“Er, the what?”
   “You know!  The guy on Crimewatch last night.  The mass serial killer who I said was too attractive to be a madman,”
   He laughs, which makes me want to cry. 
  “I’m not making this up.   I promise you.  It’s him!”
  Mikey huffs down the phone.  “Ok, Ella,” I can hear him sit down with exhaustion.  “Just because he looks like him, doesn’t mean it’s him.  Do you honestly think that killer on Crimewatch, who by the way, looked illiterate, would be moonlighting as an accountant?”
   Oh, he just doesn’t get it.  Mikey is so na├»ve sometimes.  It’s like he doesn’t switch on the news at all and lives in some sort of lala land with pixies and sunshine. 
   “Mikey!  Maybe he is a trained accountant.  And maybe he really does work in London.  And maybe he really did go to Thailand for his gap year.  And maybe he secretly loves musicals.  But none of these mean that he’s not a murderer!”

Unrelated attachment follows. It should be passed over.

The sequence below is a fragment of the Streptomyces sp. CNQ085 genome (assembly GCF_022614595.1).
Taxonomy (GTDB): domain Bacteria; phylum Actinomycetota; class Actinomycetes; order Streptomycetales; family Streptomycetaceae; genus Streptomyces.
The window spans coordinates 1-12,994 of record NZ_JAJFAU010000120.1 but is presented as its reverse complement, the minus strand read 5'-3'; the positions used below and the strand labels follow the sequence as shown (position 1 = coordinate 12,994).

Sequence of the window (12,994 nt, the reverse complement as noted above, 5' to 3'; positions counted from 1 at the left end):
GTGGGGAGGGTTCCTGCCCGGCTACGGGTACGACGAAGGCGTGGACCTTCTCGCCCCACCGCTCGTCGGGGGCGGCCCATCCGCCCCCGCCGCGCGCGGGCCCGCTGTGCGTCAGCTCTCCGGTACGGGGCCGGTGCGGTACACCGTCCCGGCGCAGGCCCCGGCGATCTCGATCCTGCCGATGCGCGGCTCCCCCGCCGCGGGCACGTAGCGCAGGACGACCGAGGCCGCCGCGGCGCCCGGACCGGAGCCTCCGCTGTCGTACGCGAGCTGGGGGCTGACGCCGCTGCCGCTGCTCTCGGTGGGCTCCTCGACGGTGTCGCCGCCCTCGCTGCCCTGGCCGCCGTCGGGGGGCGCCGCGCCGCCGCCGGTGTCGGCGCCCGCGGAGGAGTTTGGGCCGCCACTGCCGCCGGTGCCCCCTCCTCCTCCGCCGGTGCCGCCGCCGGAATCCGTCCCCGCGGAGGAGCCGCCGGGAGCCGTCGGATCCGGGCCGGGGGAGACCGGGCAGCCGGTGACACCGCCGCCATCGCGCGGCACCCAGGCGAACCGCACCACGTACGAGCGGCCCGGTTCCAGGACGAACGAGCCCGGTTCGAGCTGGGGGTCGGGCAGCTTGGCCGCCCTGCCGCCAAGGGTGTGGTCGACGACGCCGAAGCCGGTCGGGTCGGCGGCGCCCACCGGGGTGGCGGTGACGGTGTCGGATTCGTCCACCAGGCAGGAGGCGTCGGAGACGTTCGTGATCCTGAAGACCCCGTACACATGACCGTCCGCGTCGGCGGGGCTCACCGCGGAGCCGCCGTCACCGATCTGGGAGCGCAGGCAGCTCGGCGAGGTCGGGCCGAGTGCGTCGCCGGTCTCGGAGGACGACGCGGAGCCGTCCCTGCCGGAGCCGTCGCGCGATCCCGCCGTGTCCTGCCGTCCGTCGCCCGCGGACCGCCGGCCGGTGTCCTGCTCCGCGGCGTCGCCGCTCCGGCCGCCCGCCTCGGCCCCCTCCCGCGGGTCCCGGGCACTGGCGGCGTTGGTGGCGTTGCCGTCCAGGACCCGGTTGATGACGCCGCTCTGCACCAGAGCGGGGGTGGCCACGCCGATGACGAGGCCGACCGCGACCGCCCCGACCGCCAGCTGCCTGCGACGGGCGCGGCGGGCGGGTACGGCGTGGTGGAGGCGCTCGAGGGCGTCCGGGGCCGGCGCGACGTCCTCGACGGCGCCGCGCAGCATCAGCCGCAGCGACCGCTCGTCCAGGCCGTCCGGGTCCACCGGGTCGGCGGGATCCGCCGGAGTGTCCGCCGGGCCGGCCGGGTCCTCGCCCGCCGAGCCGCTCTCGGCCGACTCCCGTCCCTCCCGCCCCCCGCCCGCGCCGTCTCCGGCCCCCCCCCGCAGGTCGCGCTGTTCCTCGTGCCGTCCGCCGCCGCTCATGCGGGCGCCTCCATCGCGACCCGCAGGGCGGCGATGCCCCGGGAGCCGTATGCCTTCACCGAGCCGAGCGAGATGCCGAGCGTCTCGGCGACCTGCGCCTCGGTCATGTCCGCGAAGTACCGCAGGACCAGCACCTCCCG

The car comes to a sudden stop as we hit a stand still.  The driver has gone awfully quiet and I’m not sure if it’s a good or bad thing.
   “Traffic, eh!” I try to joke, but he just nods his head.  No chin wobble or anything. 
   As I put the phone back to my ear, Mikey is saying something.
   “Sorry, didn’t get a word of that,”
   “Tell me more about what happened tonight.  How soon after meeting him did you realise he was an escaped prisoner?”
   “Not escaped, Mikey.  He hasn’t yet been caught,”
   “Yes, whatever,”
   “It’s all a bit strange.  I thought he looked familiar immediately, but it’s the things he started doing that really drove it home.  For one, he kept saying he’s had a lot of business in Wiltshire,”
   “So?”
   What is the point of watching TV if he’s never going to listen to a word of it! Especially something like Crimewatch.  His life could be in danger and he’d be oblivious.  Lucky he has me to warn him of all these dangers.
   “That’s where the crimes took place, Mikey,”